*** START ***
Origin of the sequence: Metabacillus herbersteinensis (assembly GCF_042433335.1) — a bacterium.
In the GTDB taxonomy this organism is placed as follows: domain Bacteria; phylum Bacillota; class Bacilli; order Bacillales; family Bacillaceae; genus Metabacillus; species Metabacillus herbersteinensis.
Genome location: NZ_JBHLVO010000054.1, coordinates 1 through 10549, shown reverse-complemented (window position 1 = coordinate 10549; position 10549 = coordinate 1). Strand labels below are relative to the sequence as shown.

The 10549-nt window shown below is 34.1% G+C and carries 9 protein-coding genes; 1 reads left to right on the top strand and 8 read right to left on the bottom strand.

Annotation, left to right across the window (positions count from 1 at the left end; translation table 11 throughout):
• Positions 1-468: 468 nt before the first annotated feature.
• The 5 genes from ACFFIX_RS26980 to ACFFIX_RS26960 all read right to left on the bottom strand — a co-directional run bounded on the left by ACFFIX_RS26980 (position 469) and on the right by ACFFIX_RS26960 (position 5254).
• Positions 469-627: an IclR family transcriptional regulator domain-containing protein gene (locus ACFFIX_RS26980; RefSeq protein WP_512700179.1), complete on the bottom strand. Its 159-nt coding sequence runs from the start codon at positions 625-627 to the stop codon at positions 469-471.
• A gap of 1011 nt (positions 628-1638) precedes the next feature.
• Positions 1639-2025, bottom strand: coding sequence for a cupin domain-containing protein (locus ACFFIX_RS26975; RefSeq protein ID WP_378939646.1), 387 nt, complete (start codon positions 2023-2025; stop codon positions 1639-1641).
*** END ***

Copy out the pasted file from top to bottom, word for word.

Origin of the sequence: Metabacillus herbersteinensis (assembly GCF_042433335.1) — a bacterium.
In the GTDB taxonomy this organism is placed as follows: domain Bacteria; phylum Bacillota; class Bacilli; order Bacillales; family Bacillaceae; genus Metabacillus; species Metabacillus herbersteinensis.
Genome location: NZ_JBHLVO010000054.1, coordinates 1 through 10549, shown reverse-complemented (window position 1 = coordinate 10549; position 10549 = coordinate 1). Strand labels below are relative to the sequence as shown.

The 10549-nt window shown below is 34.1% G+C and carries 9 protein-coding genes; 1 reads left to right on the top strand and 8 read right to left on the bottom strand.

Annotation, left to right across the window (positions count from 1 at the left end; translation table 11 throughout):
• Positions 1-468: 468 nt before the first annotated feature.
• The 5 genes from ACFFIX_RS26980 to ACFFIX_RS26960 all read right to left on the bottom strand — a co-directional run bounded on the left by ACFFIX_RS26980 (position 469) and on the right by ACFFIX_RS26960 (position 5254).
• Positions 469-627: an IclR family transcriptional regulator domain-containing protein gene (locus ACFFIX_RS26980; RefSeq protein WP_512700179.1), complete on the bottom strand. Its 159-nt coding sequence runs from the start codon at positions 625-627 to the stop codon at positions 469-471.
• A gap of 1011 nt (positions 628-1638) precedes the next feature.
• Positions 1639-2025, bottom strand: coding sequence for a cupin domain-containing protein (locus ACFFIX_RS26975; RefSeq protein ID WP_378939646.1), 387 nt, complete (start codon positions 2023-2025; stop codon positions 1639-1641).